Is cross-modal integration of emotional expressions independent of attentional resources?
- Cite this article as:
- Vroomen, J., Driver, J. & Gelder, B.D. Cognitive, Affective, & Behavioral Neuroscience (2001) 1: 382. doi:10.3758/CABN.1.4.382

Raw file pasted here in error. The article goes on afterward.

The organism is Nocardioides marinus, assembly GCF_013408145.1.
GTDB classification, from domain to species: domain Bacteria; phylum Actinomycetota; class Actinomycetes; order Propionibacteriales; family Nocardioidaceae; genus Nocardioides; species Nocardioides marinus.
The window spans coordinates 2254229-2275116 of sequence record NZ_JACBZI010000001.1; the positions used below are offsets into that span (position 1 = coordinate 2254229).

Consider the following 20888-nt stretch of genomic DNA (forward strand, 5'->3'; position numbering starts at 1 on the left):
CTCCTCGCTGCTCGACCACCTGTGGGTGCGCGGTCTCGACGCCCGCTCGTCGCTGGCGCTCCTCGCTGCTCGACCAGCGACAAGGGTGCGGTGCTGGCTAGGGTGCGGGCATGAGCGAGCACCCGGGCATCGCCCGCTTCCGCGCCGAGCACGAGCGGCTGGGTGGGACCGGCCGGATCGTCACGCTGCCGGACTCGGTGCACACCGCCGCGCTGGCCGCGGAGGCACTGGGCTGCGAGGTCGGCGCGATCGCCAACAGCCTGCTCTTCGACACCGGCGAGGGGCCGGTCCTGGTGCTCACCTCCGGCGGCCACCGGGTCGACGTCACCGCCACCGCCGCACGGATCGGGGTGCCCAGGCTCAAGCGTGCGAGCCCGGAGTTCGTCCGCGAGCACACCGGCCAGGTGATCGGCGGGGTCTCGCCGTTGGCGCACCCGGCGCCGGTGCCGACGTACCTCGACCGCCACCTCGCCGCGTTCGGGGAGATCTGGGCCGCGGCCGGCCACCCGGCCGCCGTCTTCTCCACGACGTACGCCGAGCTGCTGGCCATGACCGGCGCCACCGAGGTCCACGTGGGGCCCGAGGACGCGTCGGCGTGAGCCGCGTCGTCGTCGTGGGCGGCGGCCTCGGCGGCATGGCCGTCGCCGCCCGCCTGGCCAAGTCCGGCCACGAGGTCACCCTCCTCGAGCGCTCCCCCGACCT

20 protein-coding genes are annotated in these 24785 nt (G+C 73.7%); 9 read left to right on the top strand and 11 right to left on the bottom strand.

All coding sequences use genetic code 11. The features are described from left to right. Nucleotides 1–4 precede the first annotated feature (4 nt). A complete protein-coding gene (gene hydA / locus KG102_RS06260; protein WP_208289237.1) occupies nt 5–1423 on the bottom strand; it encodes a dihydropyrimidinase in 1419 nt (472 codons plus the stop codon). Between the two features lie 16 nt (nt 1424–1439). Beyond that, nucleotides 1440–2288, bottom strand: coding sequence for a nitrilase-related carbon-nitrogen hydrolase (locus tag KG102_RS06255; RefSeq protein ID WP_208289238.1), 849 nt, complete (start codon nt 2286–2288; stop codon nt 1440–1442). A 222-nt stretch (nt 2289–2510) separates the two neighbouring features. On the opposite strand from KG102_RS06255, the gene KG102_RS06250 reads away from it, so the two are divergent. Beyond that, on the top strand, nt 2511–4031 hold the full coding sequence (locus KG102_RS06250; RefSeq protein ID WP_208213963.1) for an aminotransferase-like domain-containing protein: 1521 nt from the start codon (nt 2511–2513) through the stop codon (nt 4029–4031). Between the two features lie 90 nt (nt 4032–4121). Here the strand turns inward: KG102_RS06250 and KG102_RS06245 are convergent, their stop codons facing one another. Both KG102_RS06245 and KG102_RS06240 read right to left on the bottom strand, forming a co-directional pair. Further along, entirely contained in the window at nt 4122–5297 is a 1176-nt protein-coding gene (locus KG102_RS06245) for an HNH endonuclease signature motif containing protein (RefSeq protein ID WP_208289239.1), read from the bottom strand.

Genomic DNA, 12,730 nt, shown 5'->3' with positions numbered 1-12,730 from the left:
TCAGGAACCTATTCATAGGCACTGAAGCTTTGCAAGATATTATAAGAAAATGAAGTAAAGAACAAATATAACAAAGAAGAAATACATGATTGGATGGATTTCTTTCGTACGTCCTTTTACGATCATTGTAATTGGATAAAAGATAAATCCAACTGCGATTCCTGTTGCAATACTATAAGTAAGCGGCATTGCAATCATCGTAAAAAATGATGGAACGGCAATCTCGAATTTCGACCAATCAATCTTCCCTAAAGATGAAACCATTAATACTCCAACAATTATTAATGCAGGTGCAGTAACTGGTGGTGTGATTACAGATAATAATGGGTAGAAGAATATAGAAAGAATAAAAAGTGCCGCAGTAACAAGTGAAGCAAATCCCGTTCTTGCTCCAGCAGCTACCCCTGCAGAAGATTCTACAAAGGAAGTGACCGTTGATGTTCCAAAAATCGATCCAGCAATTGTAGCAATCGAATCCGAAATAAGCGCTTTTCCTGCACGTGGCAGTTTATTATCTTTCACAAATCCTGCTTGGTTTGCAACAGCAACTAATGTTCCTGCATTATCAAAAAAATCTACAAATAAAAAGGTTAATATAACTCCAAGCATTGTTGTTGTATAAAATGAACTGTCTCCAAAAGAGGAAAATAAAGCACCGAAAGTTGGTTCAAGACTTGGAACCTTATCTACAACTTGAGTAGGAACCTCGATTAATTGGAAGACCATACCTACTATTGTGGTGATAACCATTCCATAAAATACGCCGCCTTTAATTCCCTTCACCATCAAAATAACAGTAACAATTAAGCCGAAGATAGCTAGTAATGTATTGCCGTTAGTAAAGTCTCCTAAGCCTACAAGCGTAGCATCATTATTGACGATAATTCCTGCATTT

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In this study, we examined whether integration of visual and auditory information about emotions requires limited attentional resources. Subjects judged whether a voice expressed happiness or fear, while trying to ignore a concurrently presented static facial expression. As an additional task, the subjects had to add two numbers together rapidly (Experiment 1), count the occurrences of a target digit in a rapid serial visual presentation (Experiment 2), or judge the pitch of a tone as high or low (Experiment 3). The visible face had an impact on judgments of the emotion of the heard voice in all the experiments. This cross-modal effect was independent of whether or not the subjects performed a demanding additional task. This suggests that integration of visual and auditory information about emotions may be a mandatory process, unconstrained by attentional resources.